Taoiseach goes to bat for Ireland in World Cup bid
Politics and banking join forces to back the Irish cricket team's battle to take part in 2015, writes Gerard Siggins with photographs by David Conachy
Published 24/04/2011 | 05:00
Taoiseach Enda Kenny was guest of honour at the 10th annual Sunday Independent Cricket Society awards -- and marked the occasion by strongly backing the Irish team in its battle to be allowed qualify for the 2015 World Cup.
"I hope that the ICC [International Cricket Council] understands that letting a team like Ireland compete is in its own interest," the Taoiseach said. "If the game is to be galvanised throughout the world, countries like Ireland and our exciting team should have that opportunity."
The Taoiseach's support was welcomed by the Irish players, with Sunday Independent /Cricket Ireland Irish International Cricketer of the Year John Mooney thanking him for the support."It's great to get the backing of the Taoiseach and his ministers because this is a vital moment for Irish cricket," the all-rounder said. "We need all the help we can get to try to overturn this terrible decision."
The Taoiseach spoke about watching cricket on the Mall in Castlebar, the ground owned by Lord Lucan which was donated to the people of the town early in the last century.
"Lucan's ground was where I first saw cricket, with people wearing whites and calling out words I didn't understand," the Taoiseach said.
He recalled the recent victory over England. "This is an occasion we should celebrate because in Bangalore the Irish team brought fame and honour to young Mooney, O'Brien and Johnston, and all the people associated with this wonderful victory."
Nodding to his fellow guests, the Taoiseach pledged: "We're going to join forces here, Willie O'Dea, myself and Richie Boucher -- and between the banks and politics, we're going to ensure that Ireland does get into the World Cup."
Editor of the Sunday Independent, Aengus Fanning, introduced the president of the Cricket Society, Charles Lysaght, and event sponsors Richie Boucher of Bank of Ireland and Mark Deering of Sky TV.
Mr Lysaght hailed 2010-11 as "the greatest year of all for Irish cricket" and Kevin O'Brien's 113 against England as "the greatest innings of all-time".
Special guests included John Mooney and his partner Helena Grant, Kevin O'Brien and girlfriend Ruth-Anne Kilty, and his parents Brendan and Camilla, and George Dockrell and his father Derek.
John Mooney was named as the Sunday Independent/ Cricket Ireland Irish International Cricketer of the Year for his powerful performances in 2010, which included his first century for Ireland, against Holland, and excellent innings in victories over Zimbabwe and Bangladesh.
Mr Mooney received the Alan Ruddock Trophy, named in honour of the Sunday Independent writer and keen cricketer who died suddenly last May. Alan's father John Ruddock was also present to receive a replica of the trophy which, as Mr Lysaght said, "we hope will give him solace on the loss of a man whom we loved so much".
John Mooney expressed his delight and gratitude at receiving the award. "I am very proud to receive this award ahead of some unbelievably talented players," he said.
Kevin O'Brien was given a special award for his stunning innings against England. Former Cricket Ireland president Basil McNamee presented him with a framed photograph of his celebration in Bangalore.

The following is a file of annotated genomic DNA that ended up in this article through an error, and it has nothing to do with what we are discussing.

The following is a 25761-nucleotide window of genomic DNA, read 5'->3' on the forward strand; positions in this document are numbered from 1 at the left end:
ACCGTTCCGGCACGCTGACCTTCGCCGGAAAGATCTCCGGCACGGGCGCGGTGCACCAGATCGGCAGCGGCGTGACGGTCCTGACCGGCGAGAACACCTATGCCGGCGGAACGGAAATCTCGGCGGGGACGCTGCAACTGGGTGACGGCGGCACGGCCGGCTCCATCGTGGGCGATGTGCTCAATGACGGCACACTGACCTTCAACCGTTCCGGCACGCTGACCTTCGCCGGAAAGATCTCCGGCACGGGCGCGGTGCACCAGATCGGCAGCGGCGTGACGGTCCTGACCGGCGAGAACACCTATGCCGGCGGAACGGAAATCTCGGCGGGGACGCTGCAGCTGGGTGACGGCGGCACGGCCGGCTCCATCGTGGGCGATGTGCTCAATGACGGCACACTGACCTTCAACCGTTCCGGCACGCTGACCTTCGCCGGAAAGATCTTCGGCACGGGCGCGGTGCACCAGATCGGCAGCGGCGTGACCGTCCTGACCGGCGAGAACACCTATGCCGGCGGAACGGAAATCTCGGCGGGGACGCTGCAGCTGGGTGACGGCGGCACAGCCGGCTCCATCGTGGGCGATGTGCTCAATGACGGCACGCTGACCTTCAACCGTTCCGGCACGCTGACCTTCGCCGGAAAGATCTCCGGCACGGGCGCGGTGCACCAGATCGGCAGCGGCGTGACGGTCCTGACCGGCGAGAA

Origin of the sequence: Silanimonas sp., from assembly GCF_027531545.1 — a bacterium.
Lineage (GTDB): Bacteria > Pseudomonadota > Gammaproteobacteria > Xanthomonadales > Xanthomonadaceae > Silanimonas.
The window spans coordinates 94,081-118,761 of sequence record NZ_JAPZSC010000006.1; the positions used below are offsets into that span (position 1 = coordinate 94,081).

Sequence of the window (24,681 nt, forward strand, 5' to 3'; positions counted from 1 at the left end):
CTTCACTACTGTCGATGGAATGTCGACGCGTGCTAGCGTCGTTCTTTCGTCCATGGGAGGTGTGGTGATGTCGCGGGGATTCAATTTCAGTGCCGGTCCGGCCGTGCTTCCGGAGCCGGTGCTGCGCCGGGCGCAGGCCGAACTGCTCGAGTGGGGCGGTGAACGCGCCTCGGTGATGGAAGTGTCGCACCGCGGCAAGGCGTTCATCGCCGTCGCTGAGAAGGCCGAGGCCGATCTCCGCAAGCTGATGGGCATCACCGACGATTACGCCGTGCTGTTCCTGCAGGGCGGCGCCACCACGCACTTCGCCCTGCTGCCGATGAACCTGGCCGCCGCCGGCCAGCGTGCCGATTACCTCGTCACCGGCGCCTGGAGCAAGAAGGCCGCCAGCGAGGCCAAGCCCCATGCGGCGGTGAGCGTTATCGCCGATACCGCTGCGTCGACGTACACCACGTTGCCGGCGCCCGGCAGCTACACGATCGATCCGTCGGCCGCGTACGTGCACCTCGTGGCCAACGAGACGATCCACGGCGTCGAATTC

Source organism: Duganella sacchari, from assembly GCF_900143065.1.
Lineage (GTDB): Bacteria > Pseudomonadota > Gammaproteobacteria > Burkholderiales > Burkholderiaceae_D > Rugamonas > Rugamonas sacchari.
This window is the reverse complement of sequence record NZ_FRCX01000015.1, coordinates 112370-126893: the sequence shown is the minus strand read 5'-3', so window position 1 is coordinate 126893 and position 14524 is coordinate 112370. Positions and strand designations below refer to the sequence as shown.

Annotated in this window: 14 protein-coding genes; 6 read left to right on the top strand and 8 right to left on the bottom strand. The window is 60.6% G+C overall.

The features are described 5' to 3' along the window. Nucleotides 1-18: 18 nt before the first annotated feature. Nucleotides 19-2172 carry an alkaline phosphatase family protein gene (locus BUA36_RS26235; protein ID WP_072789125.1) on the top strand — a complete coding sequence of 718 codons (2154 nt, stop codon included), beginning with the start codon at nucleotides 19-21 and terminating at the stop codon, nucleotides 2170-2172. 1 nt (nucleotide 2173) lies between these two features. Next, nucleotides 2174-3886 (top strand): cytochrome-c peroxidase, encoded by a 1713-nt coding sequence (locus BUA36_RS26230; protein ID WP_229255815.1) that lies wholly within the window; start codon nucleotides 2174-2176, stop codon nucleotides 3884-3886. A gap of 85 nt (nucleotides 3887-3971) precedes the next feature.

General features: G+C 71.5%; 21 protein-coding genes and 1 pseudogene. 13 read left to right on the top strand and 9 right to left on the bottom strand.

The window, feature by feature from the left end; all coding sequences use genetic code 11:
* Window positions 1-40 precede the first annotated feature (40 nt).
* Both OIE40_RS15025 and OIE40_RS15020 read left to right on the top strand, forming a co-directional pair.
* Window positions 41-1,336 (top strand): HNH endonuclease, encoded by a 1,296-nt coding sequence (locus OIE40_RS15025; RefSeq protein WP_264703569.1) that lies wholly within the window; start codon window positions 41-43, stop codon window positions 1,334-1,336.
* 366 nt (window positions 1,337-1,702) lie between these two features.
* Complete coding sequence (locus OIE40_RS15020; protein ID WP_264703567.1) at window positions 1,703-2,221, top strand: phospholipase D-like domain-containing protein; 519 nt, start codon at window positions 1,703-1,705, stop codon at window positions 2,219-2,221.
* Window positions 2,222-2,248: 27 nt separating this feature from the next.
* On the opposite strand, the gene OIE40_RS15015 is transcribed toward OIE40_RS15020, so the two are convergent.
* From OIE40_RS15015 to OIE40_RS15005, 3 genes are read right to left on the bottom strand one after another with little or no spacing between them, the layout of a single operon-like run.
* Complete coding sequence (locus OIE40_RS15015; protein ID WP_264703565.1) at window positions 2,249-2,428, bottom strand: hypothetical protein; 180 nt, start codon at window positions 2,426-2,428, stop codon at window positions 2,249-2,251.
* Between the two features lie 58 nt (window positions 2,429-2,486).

Mr McNamee hailed what he called "an outstanding eleven". Not only did they defeat Zimbabwe and Bangladesh last year, but they also dominated the World champions for long periods.
"For the first hour of our innings against Australia we held the balance of power.
"It's a bit like Rory McIlroy last weekend. You probably have to get into a winning position and lose a few times before you can get into a winning position and hold on."
Mr McNamee also spoke about "the day of all days, in Bangalore, when a modern-day Hercules stood at the wicket . . . it was the most outstanding display of clean hitting I have seen in a lifetime watching cricket."
Kevin O'Brien also expressed his gratitude for the beautiful memento, and congratulated his team-mate on winning the supreme award.
"Johnny has been our most consistent player, and it is especially good to see how well our home-based players have performed. Without the support of RSA, and the sports councils, Cricket Ireland couldn't give us contracts.
"It is interesting that the last four winners of this award -- Trent Johnston, Andre Botha, myself and John -- have all been contracted to Cricket Ireland."
The guest speaker was former Derbyshire bowler Geoff Miller, who is now England's chairman of selectors. He made a hilarious speech about his long career and lent his name to the campaign to have a qualifying tournament for 2015.
"I really hope the ICC decision is rethought seriously. Irish cricket needs the World Cup, and the World Cup needs Irish cricket," he said.
Mr Miller doffed his cap to Kevin O'Brien, who played "one of those innings you will rarely ever see", before warning him "don't do it again!" Ireland play England in Clontarf in August. "We're going to bring our full side," he joked.
Former Tanaiste Michael McDowell was introduced as "a great expert on the game of cricket" which he shot down as an exaggeration. "However, I was elected to talk occasionally about matters I knew nothing about, and am still paid to do so in the Four Courts," he joked. He recalled his days as a schoolboy keeping the scorebook under the copper beech trees in Gonzaga.
Other special guests included rugby legend Fergus Slattery, former minister Willie O'Dea, writer Tim Pat Coogan, Cricket Ireland president Richard Johnston, and officials Warren Deutrom, Sue Wickham, and David Williams.
A warm tribute was also paid to Padraic Conneely, manager of the National Yacht Club, whose last function this was before retirement.
Sunday Indo Living